Sun. Jul 14th, 2024

Upgrade your next presentation – SmartBrief

By Vaseline May30,2024

Improve your next presentation by identifying what is essential for the audience to learn and exude confidence as you speak, writes Paul Thornton.

3 minutes reading



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Thoughtful preparation and dedicated practice will take your performance during your next presentation to the next level.

Focus on two things: your message and your delivery.

Preparing your message

Clear thinking is a prerequisite for crafting a persuasive message.

  • Start by answering these questions: What is the problem or opportunity you are addressing? Why is it essential for the public? Write down your answers and discuss them with a trusted advisor. Continue revising your answers until they are accurate and clear.
  • Come up with a provocative title. Use it to arouse the audience’s curiosity about your topic.
  • Prepare a strong opening. Describe the problem or opportunity and explain why it is relevant and meaningful to them. Also provide an overview or simple roadmap of the points you will cover.
  • Present your big idea. Use the most appropriate facts, examples, stories and analogies to explain your ideas. Use the most compelling numbers, statistics, and emotional appeals to convince the audience to support your plan. Always mention ‘what is in it for them’.
  • Sedit your summary and request. Reiterate your big idea, the payoff for the audience and what you want them to do next.

Conveying your message

Start making a good first impression – project confidence by being prepared. Look professional with your attire, posture and commanding presence.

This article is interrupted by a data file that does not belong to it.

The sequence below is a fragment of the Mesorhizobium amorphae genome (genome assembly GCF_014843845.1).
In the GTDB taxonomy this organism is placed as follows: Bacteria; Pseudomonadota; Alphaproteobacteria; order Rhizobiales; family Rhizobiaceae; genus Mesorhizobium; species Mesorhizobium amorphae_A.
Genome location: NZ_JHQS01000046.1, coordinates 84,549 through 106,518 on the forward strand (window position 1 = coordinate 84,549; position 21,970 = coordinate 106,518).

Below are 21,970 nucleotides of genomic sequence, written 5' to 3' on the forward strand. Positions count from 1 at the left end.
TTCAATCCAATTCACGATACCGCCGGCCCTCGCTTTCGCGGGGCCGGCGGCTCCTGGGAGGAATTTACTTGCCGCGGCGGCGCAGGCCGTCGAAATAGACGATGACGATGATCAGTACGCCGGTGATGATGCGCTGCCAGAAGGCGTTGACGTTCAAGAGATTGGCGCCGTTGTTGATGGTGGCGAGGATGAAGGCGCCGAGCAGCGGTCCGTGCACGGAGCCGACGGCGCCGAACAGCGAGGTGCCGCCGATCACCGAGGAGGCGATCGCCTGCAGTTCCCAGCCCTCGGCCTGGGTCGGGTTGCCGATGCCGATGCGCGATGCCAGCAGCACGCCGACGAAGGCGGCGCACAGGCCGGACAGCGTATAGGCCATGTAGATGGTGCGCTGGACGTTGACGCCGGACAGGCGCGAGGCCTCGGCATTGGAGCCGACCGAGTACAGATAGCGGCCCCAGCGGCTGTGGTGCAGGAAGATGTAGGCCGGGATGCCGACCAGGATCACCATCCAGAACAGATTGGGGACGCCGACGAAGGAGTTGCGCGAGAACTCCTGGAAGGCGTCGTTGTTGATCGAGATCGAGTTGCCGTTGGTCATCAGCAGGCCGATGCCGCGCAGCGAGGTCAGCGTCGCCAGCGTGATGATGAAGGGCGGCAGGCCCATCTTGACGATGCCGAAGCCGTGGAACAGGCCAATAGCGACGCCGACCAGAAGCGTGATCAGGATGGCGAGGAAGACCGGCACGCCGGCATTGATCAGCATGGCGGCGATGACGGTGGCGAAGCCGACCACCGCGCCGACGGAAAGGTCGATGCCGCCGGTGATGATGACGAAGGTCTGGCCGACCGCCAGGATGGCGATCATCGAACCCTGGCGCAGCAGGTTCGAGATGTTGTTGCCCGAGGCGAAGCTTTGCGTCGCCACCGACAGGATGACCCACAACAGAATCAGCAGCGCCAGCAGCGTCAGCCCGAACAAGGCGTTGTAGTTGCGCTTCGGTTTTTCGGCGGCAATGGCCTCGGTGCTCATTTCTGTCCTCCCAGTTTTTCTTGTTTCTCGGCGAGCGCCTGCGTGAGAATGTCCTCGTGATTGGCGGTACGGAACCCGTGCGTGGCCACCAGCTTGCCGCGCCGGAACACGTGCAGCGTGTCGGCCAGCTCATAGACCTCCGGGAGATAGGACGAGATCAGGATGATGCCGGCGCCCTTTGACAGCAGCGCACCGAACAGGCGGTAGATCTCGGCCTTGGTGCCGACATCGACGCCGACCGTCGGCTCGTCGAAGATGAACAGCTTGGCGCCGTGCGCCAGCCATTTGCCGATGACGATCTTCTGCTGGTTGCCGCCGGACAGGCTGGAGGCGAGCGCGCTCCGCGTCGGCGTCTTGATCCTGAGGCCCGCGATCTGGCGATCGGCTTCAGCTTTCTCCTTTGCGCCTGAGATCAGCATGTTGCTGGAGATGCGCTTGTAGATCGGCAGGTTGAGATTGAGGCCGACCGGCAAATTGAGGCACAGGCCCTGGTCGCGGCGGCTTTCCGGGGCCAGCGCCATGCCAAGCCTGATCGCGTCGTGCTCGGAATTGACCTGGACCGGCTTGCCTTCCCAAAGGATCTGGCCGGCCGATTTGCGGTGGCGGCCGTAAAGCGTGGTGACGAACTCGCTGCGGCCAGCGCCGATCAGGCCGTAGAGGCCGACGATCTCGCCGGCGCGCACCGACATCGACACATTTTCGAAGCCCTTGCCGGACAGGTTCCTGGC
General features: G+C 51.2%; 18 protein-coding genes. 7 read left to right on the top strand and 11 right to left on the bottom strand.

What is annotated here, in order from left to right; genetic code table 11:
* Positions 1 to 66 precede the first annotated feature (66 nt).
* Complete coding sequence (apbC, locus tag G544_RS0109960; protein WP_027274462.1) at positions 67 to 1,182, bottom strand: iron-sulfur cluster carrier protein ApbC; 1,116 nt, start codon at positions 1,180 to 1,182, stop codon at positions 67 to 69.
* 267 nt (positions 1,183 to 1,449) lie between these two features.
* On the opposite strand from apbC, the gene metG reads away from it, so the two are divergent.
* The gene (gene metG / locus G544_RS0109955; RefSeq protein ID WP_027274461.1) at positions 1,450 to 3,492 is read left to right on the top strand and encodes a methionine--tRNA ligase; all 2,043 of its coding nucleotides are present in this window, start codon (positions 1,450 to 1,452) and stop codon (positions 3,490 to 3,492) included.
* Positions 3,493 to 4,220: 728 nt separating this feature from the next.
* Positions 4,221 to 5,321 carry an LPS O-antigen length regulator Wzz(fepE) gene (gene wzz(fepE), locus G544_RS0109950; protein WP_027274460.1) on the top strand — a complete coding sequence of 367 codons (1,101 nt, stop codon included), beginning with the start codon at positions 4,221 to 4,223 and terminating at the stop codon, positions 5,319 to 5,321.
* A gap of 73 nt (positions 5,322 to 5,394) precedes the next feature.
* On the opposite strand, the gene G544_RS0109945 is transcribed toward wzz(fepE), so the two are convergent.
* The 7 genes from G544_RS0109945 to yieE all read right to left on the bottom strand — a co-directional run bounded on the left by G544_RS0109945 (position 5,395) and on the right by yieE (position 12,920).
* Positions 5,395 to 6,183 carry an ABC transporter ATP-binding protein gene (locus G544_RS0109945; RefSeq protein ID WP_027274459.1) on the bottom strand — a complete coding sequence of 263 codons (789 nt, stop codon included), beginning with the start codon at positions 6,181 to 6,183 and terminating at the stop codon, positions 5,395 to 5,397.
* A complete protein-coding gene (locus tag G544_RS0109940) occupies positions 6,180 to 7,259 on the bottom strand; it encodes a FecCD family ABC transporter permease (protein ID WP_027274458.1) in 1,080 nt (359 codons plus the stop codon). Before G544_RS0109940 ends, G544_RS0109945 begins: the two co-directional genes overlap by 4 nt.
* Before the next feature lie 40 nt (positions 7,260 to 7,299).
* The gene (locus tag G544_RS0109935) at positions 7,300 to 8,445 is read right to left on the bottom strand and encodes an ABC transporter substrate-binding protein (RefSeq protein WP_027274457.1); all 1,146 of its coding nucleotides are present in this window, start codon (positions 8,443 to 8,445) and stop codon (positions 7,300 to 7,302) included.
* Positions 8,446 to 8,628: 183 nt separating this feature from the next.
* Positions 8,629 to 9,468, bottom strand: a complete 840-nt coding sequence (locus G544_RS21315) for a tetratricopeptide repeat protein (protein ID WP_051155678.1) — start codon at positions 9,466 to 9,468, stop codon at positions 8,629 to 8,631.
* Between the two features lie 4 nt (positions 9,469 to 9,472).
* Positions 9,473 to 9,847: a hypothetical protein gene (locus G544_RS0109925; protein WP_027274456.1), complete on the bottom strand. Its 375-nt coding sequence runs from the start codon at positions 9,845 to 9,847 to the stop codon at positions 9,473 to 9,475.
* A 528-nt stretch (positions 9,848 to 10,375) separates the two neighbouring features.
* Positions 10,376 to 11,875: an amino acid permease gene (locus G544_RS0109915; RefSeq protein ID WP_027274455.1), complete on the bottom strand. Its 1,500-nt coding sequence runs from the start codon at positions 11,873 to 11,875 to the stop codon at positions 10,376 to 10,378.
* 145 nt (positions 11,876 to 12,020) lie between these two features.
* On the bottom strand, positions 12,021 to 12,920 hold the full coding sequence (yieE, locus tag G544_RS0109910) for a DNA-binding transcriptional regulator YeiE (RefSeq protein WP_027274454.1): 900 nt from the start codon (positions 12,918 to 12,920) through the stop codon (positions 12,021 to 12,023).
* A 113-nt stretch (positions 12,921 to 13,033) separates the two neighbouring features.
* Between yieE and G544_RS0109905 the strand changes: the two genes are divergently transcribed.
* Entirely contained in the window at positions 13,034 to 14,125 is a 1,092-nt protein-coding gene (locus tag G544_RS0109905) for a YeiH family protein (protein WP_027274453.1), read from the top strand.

• Eye Contact — Make contact with people in all parts of the room. Maintain eye contact with the same person until you finish your sentence.
  • Gestures — When you have a strong sense of an idea, you automatically use gestures. Increase the impact of your gestures by making them larger and holding them for a few seconds.
  • Voice Level — Increase your voice level to show your passion and conviction. Lower your volume to attract attention.
  • Use pauses – Give the audience a chance to process and process what you have said. Pauses also create tension for what you will say next.
  • Transitions — Let the audience know when you’re moving to a new point.
  • Signal words — No matter how good your presentation is, people’s attention will wander. Use signal words to motivate the audience to pay attention: “This next point is very important.” “If you remember nothing else, remember this…”

Finally, practice your delivery. Actors, singers and athletes all spend many hours practicing before performing live. Dr. Jill Bolte-Taylor rehearsed her highly successful TED talk 200 times before presenting it.

Each presentation offers the opportunity to produce compelling content, supported by an inspiring presentation. Take your next presentation to a 5-star performance!

The opinions expressed by SmartBrief contributors are their own.


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